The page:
Will Food Labels Connecting Calorie Count to Physical Activity Change Human Eating Habits?

Food labels are important. They tell us not only the nutritional information of the food we eat but also list the ingredients, informing us of potential allergens, sensitivities, or other facts that help us make sound dieting decisions. 

A new study, however, advises that adding information about how much exercise it will take to burn off the calories might encourage healthier food choices.  Known as the physical activity calorie equivalent/expenditure (PACE), this food labeling might be helpful but some criticize that it could be triggering for those who have eating disorders. 

Regardless, the new label concept is still being recommended, partly because many consumers do not really understand calories or fat levels as they are listed on present food labels. This is particularly true when it comes to the “energy balance” (what the PACE index is supposed to satisfy). 

Professor Amanda Daley describes, “The evidence shows that even a relatively small reduction in daily calorie intake (100 calories) combined with a sustained increase in physical activity is likely to be good for health and could help curb obesity at the population level. PACE labeling may help people achieve this.”

Now, it should be noted that the effects of PACE labeling could—and, probably, should—vary by context.  Marketing, time constraints, and price of the item are all likely to affect buying choices.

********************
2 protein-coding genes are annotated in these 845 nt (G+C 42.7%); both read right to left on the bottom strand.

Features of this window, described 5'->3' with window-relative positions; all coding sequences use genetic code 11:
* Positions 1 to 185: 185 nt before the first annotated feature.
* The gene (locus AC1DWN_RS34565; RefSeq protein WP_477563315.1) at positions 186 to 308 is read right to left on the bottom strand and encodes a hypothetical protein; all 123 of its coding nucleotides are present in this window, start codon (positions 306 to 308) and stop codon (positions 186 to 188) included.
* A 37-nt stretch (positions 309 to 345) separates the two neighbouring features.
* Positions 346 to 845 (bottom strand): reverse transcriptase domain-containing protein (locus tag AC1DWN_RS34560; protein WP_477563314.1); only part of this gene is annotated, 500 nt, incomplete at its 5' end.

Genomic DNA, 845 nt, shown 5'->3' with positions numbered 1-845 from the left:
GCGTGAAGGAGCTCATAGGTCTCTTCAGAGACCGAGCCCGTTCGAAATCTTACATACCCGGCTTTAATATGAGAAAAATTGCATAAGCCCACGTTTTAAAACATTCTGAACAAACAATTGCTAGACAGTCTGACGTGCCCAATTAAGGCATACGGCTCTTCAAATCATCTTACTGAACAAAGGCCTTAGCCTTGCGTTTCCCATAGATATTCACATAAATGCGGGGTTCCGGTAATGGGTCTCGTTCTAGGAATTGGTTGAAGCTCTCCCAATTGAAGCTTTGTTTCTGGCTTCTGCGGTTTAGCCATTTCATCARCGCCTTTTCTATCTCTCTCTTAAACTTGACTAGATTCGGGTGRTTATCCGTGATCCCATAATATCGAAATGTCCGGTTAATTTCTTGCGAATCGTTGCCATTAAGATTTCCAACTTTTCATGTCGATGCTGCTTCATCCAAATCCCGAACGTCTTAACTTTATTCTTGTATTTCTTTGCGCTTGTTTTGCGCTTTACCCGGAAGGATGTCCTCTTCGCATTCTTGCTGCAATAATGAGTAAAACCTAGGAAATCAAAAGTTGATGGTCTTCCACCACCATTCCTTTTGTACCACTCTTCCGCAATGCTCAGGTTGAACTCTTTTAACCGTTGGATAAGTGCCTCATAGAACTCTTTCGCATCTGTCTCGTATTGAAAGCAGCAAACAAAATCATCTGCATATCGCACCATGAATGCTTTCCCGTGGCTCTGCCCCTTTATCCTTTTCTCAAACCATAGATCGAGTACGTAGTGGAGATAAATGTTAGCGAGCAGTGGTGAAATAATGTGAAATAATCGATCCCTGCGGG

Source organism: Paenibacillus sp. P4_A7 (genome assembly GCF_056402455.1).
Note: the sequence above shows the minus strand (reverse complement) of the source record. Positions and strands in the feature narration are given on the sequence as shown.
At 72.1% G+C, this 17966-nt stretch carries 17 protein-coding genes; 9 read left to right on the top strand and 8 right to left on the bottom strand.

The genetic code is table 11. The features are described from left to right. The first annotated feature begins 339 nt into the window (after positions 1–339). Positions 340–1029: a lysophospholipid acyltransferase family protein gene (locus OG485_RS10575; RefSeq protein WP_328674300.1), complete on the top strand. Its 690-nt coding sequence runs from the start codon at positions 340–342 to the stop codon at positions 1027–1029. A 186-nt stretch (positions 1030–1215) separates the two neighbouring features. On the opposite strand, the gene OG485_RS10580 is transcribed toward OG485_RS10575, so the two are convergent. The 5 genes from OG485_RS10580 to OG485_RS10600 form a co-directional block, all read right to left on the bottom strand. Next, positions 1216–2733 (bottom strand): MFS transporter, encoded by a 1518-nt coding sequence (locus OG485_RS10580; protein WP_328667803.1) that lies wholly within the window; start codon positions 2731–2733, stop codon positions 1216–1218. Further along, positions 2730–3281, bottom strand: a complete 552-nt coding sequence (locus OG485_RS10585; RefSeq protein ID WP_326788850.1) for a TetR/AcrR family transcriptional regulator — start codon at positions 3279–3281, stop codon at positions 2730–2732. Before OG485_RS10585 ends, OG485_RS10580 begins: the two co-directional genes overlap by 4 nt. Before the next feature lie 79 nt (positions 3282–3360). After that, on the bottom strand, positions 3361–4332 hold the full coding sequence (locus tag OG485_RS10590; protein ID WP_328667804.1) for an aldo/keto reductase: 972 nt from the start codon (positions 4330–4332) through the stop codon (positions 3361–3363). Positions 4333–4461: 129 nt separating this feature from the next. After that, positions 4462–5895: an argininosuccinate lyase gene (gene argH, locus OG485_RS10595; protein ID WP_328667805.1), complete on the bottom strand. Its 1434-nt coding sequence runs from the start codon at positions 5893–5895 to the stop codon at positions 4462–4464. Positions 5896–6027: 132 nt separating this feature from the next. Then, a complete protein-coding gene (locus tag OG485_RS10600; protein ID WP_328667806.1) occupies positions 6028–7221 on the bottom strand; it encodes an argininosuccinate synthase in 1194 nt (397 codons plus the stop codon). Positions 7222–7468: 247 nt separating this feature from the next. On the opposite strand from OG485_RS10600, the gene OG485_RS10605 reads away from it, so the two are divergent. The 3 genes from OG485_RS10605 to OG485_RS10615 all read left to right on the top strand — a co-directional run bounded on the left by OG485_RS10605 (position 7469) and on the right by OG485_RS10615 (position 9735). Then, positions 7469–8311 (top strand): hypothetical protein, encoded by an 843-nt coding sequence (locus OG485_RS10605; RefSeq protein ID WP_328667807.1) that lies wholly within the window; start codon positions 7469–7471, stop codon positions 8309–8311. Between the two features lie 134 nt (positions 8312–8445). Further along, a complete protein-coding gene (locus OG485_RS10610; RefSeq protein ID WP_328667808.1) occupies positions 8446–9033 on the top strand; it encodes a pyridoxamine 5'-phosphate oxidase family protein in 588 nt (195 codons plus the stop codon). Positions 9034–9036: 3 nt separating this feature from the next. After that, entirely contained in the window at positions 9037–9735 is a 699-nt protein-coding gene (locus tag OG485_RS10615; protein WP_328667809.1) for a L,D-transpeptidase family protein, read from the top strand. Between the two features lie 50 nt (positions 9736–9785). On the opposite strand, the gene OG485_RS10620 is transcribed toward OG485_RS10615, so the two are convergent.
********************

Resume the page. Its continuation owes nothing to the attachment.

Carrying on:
The lead study author goes on to say, “Public health agencies may want to consider the possibility of including policies to promote it as a strategy that contributes to the prevention and treatment of obesity and related diseases.”

In addition, Royal Society for Public Health deputy chief executive Duncan Stephenson welcomes the new research.  He touts that it builds a strong case for introducing this respective activity equivalent on labels.  He also notes their research provides similar evidence that appropriate labeling does make people think twice about what they are eating. More importantly, this type of labeling appears to be upwards of  thrice as effective at communicating the relationship between calories and activity. 

Stephenson adds, “We would like to see further research to test if the effect on calorie consumption is sustained when PACE labeling is applied in other settings such as restaurants and supermarkets.”